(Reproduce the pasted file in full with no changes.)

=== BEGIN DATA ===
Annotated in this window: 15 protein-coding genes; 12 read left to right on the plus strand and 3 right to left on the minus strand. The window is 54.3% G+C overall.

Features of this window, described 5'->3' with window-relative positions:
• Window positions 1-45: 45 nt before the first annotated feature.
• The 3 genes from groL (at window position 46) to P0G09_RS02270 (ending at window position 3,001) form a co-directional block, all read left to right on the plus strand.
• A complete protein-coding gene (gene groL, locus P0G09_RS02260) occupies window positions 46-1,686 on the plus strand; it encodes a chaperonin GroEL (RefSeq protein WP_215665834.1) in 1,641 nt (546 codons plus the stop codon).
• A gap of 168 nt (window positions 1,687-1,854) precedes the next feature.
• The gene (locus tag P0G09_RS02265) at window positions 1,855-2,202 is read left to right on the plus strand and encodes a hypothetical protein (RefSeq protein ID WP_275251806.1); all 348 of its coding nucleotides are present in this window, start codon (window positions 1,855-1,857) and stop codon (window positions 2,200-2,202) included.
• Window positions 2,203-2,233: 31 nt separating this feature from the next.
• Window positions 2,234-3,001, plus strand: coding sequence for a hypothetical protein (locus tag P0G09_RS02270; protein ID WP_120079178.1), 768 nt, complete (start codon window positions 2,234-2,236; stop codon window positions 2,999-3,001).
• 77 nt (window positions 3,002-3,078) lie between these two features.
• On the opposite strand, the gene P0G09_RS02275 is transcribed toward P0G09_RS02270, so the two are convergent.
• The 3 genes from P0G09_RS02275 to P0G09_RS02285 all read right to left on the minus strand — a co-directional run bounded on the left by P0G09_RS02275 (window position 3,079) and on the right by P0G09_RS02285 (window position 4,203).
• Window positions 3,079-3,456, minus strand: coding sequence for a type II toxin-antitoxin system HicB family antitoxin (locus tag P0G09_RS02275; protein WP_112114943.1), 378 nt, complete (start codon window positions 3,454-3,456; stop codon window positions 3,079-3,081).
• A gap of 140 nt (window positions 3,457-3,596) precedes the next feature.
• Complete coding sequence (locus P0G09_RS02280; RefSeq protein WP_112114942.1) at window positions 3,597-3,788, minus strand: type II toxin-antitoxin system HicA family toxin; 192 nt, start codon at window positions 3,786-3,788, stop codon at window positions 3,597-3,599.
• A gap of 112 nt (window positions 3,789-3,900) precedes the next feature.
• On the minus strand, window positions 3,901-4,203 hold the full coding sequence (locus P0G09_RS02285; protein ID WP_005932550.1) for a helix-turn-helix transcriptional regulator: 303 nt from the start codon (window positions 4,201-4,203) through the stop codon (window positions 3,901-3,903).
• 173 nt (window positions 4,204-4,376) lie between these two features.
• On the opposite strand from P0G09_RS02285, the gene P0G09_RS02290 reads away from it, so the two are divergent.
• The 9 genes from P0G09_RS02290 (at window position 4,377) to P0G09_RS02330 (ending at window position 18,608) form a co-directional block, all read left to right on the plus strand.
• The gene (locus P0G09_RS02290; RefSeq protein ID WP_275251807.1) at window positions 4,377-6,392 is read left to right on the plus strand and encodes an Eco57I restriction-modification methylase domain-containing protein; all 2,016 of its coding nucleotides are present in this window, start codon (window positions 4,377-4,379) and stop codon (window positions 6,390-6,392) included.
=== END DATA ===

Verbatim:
Annotated in this window: 15 protein-coding genes; 12 read left to right on the plus strand and 3 right to left on the minus strand. The window is 54.3% G+C overall.

Features of this window, described 5'->3' with window-relative positions:
• Window positions 1-45: 45 nt before the first annotated feature.
• The 3 genes from groL (at window position 46) to P0G09_RS02270 (ending at window position 3,001) form a co-directional block, all read left to right on the plus strand.
• A complete protein-coding gene (gene groL, locus P0G09_RS02260) occupies window positions 46-1,686 on the plus strand; it encodes a chaperonin GroEL (RefSeq protein WP_215665834.1) in 1,641 nt (546 codons plus the stop codon).
• A gap of 168 nt (window positions 1,687-1,854) precedes the next feature.
• The gene (locus tag P0G09_RS02265) at window positions 1,855-2,202 is read left to right on the plus strand and encodes a hypothetical protein (RefSeq protein ID WP_275251806.1); all 348 of its coding nucleotides are present in this window, start codon (window positions 1,855-1,857) and stop codon (window positions 2,200-2,202) included.
• Window positions 2,203-2,233: 31 nt separating this feature from the next.
• Window positions 2,234-3,001, plus strand: coding sequence for a hypothetical protein (locus tag P0G09_RS02270; protein ID WP_120079178.1), 768 nt, complete (start codon window positions 2,234-2,236; stop codon window positions 2,999-3,001).
• 77 nt (window positions 3,002-3,078) lie between these two features.
• On the opposite strand, the gene P0G09_RS02275 is transcribed toward P0G09_RS02270, so the two are convergent.
• The 3 genes from P0G09_RS02275 to P0G09_RS02285 all read right to left on the minus strand — a co-directional run bounded on the left by P0G09_RS02275 (window position 3,079) and on the right by P0G09_RS02285 (window position 4,203).
• Window positions 3,079-3,456, minus strand: coding sequence for a type II toxin-antitoxin system HicB family antitoxin (locus tag P0G09_RS02275; protein WP_112114943.1), 378 nt, complete (start codon window positions 3,454-3,456; stop codon window positions 3,079-3,081).
• A gap of 140 nt (window positions 3,457-3,596) precedes the next feature.
• Complete coding sequence (locus P0G09_RS02280; RefSeq protein WP_112114942.1) at window positions 3,597-3,788, minus strand: type II toxin-antitoxin system HicA family toxin; 192 nt, start codon at window positions 3,786-3,788, stop codon at window positions 3,597-3,599.
• A gap of 112 nt (window positions 3,789-3,900) precedes the next feature.
• On the minus strand, window positions 3,901-4,203 hold the full coding sequence (locus P0G09_RS02285; protein ID WP_005932550.1) for a helix-turn-helix transcriptional regulator: 303 nt from the start codon (window positions 4,201-4,203) through the stop codon (window positions 3,901-3,903).
• 173 nt (window positions 4,204-4,376) lie between these two features.
• On the opposite strand from P0G09_RS02285, the gene P0G09_RS02290 reads away from it, so the two are divergent.
• The 9 genes from P0G09_RS02290 (at window position 4,377) to P0G09_RS02330 (ending at window position 18,608) form a co-directional block, all read left to right on the plus strand.
• The gene (locus P0G09_RS02290; RefSeq protein ID WP_275251807.1) at window positions 4,377-6,392 is read left to right on the plus strand and encodes an Eco57I restriction-modification methylase domain-containing protein; all 2,016 of its coding nucleotides are present in this window, start codon (window positions 4,377-4,379) and stop codon (window positions 6,390-6,392) included.